Environmental Law Program

Professor Catherine Iorns Presents on “Rivers as Legal Persons”

In a joint event on Thursday, January 25, 2018, the Enviornmental Law Program and Ka Huli Ao Center for Excellence in Native Hawaiian Law hosted “Rivers as Legal Persons: Global Trends in Rights and Responsibilities.”Professor Catherine Iorns, a faculty member of the University of Victoria School of Law, discussed the possibility of nature having rights; and beyond that, the human responsibility to those same rights.

Professor Iorns, using examples throughout the world, illustrated global trend challenging current paradigms and moving towards responsibility for nature.  She highlighted cases in New Zealand, India, and Colombia.  This shift encourages us to look at things differently in order to redefine the relationship we have with the world and its resources. Ultimately, this shift requires us to move from the obligations of rights to responsibilities.  Rivers have been the focus of global shifts towards rights of nature; with “some countries being given rights…some legal personality, and some emphasizing responsibility and guardianship.”

In New Zealand, legislation was passed to view and protect rivers as a legal personality.  The law recognizes Te Awa Tupua, the largest navigable river in New Zealand, as a legal identity in its own right.  The granting of personhood was done by the State, not the courts, in recognition of Maori cosmology, for Human Rights reasons.  As a part of an arrangement as a reparation measure, the law now recognizes both the physical and metaphysical elements of rivers.  The arrangement allocates money and resources to its protection; including appointed legal guardians independent from the state – one for the crown and one for the iwi.  This example is critical to shifting the current paradigm of rights to responsibility.  It takes into account the soul of the river and considers the river itself as an ancestor – a cultural value long recognized by maori.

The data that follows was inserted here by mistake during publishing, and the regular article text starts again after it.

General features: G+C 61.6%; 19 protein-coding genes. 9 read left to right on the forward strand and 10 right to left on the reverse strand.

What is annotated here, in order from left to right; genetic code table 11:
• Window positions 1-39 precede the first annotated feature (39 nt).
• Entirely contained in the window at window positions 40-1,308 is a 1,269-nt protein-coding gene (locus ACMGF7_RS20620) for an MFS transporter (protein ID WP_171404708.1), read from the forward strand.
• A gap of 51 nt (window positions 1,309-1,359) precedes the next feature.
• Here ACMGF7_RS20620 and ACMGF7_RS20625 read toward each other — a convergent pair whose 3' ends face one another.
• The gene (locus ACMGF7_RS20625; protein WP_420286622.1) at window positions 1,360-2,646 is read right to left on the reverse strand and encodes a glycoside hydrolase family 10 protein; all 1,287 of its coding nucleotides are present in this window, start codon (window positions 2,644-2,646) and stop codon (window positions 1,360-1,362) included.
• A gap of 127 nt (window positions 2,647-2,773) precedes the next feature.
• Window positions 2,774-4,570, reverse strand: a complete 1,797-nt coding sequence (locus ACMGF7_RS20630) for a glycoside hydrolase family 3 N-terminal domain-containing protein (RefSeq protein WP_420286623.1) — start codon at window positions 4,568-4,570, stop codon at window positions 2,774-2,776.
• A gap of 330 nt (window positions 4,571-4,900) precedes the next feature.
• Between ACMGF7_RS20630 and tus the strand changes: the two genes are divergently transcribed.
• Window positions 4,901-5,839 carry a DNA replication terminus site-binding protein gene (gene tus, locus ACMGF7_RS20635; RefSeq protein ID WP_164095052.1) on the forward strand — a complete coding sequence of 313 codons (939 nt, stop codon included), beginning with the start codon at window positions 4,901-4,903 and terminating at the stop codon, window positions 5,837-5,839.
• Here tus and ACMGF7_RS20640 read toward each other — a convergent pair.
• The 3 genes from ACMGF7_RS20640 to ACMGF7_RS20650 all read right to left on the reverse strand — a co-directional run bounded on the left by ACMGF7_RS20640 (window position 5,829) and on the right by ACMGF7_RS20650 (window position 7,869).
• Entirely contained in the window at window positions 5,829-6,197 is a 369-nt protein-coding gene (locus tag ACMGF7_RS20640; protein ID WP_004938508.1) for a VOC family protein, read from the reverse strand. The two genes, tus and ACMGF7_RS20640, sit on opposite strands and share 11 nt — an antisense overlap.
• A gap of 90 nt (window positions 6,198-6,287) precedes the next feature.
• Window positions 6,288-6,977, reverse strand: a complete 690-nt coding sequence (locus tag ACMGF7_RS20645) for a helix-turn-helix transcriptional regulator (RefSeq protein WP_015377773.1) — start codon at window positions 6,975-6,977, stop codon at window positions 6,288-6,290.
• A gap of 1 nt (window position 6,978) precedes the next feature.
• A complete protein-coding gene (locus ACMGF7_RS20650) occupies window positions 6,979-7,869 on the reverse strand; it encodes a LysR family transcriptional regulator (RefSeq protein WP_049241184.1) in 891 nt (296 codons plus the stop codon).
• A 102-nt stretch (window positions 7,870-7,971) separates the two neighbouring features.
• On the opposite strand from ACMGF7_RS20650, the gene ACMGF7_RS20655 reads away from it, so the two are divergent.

Students and faculty of the William S. Richardson School of Law and Kamakakūokalani Center for Hawaiian Studies picture with Professor Catherine Iorns of University of Victoria School of Law.

Worth noting is the effect of this newly implemented statute.  While many might view this as a protection of environmental resources, this law was largely implemented as a cultural statute.  It is an avenue to cultural redress for maori people, vesting Te Awa Tupua with title to its own riverbed, statutorily mandated, and allocating a $30 million fund. Professor Iorns asserts that personhood should not be a “last ditch attempt at environmental protection,” but rather, the concept “presents an opportunity,” that should be approached with care.   

Professor Iorns highlights that this arrangement not only provide legal rights to nature, but also reminds us of a number of things: it is a reminder integrate our identities with nature, and as such, to recognize our duty and responsibility to earth.  Ko au te awa, ko te awa ko au – I am the river, the river is me.



To watch Professor Iorns’ full presentation, click here.  Presentation content coming soon!